There will always be comparisons drawn between Mark McMorris Infinite Air and other snowboarding titles like the late, great series, SSX, so let’s get that out of the way.
SSX was a seminal leap forward for extreme sports games which was loved by many, including myself, and the absence of the series on current-gen hardware has left a very large snowboarding-game-shaped hole in our lives. So the questions is: can Infinite Air fill that hole? Maybe not, but it’s had a damn good try.
First off: Beware! Infinite Air is not as “arcadey” as SSX, as it may appear to be at first glance; it’s actually much closer in form to the Skate series on PS3. Rather than simply popping the game on and racking up crazy multipliers, you’ll need to take some time to acquaint yourself with the controls – and by “some time” I mean allow an hour or more of failure after failure, and eventually, little by little, you’ll begin to impress even yourself with some of the skills you pull off. It’s all done by controlling the sticks to shift your weight on the board and using the triggers to wind-up a jump or to grab the board. The issue here is that time isn’t really dedicated to helping you understand the controls. It’s a bit like taking a week-long driving lesson before taking the test; you may pass, but until you’ve got some time and experience, you probably shouldn’t be on the road (or in this case, slopes). What Skate did so well was take the time to gradually build on your abilities. You’d learn to move forward, then move and ollie, then ollie onto a ledge and so on. Infinite Air feels more like your tutor has a hot date to get to and just wants you to try everything once so he can head off. It’s a real shame and proves to be the faulty linchpin that fails to hold this game together.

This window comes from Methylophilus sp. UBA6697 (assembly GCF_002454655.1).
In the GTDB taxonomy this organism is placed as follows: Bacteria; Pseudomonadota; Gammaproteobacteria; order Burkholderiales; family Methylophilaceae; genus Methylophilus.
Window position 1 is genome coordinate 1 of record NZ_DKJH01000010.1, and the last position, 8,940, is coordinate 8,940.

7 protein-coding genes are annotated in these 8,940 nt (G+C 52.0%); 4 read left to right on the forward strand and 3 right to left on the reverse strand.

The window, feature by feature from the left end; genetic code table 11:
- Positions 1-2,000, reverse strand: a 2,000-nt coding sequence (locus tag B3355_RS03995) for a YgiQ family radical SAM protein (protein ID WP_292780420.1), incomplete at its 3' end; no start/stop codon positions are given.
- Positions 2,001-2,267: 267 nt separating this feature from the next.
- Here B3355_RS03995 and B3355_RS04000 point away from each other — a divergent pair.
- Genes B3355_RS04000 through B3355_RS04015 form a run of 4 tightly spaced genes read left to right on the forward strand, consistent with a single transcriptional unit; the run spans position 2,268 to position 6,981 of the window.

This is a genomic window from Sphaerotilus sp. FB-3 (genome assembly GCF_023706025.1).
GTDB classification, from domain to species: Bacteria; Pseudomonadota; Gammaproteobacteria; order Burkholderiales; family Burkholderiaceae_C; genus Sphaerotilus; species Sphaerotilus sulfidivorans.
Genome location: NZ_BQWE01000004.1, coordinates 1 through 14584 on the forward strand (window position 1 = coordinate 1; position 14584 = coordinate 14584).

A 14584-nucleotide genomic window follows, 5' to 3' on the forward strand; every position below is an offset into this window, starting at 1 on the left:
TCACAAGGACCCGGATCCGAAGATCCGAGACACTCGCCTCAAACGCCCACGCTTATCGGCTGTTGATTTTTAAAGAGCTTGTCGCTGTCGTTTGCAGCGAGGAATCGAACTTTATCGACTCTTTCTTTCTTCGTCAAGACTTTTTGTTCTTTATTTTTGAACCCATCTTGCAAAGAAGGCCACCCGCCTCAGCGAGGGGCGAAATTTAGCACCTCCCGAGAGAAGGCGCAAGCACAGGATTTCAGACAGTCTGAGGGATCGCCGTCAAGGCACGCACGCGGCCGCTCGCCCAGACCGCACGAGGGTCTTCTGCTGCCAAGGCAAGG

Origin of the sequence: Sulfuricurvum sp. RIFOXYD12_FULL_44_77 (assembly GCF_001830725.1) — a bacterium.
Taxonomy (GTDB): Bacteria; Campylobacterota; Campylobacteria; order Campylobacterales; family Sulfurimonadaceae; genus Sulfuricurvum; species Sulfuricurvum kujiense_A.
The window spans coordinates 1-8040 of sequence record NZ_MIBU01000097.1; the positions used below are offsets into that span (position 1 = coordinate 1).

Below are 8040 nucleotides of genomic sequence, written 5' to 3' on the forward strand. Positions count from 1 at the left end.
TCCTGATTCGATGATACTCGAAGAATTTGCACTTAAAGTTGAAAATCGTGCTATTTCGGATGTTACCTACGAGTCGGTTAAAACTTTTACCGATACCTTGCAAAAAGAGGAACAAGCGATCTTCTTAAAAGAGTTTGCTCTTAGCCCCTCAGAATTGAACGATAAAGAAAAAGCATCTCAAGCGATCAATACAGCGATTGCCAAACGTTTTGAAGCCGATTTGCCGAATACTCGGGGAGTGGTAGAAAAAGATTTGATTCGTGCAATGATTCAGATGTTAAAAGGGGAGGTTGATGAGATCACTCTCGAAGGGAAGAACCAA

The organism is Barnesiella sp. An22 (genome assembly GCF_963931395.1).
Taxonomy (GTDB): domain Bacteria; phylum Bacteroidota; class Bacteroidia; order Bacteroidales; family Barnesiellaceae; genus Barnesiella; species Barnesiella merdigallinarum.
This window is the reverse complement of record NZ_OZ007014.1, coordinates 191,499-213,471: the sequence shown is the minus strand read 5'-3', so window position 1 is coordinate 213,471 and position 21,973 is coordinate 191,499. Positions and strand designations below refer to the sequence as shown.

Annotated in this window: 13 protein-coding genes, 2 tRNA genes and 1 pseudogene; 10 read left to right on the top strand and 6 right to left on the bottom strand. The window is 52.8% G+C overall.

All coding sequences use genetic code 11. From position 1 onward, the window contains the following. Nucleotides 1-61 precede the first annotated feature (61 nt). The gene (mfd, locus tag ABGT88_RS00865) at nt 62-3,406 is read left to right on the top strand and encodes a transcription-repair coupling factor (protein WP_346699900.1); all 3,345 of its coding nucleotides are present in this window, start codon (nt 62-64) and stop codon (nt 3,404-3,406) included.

The finicky and poorly explained control system aside, Infinite Air is generally adequate in other areas without ever becoming exceptional. It doesn’t look as pretty as I’d hoped it might; certainly not as glorious as the PS3’s SSX reboot, but it’s functional enough that you can overlook that. Slopes and ridges are clearly defined, the weather effects are nifty and your rider and their kit look pretty realistic. Stuck somewhere between indie title and full-release, Infinite Air is belied by its relatively small file size of around 6GB which gives the impression that there’s less content and (even) less impressive graphics here than you might expect when actually, while it’s far from the greatest looking or most content-stuffed title out there, it’s passably pretty and fairly full. That said, I couldn’t shift the sense that it felt more like some pre-alpha gameplay than the full release. Textures are disappointingly bland and the scenery pops in and out to the point of it becoming a real distraction. The sense of speed is there and rippling clothes and lines in the snow from previous runs help to smooth over some of the cracks, but graphically, it remains far behind even some last-gen titles.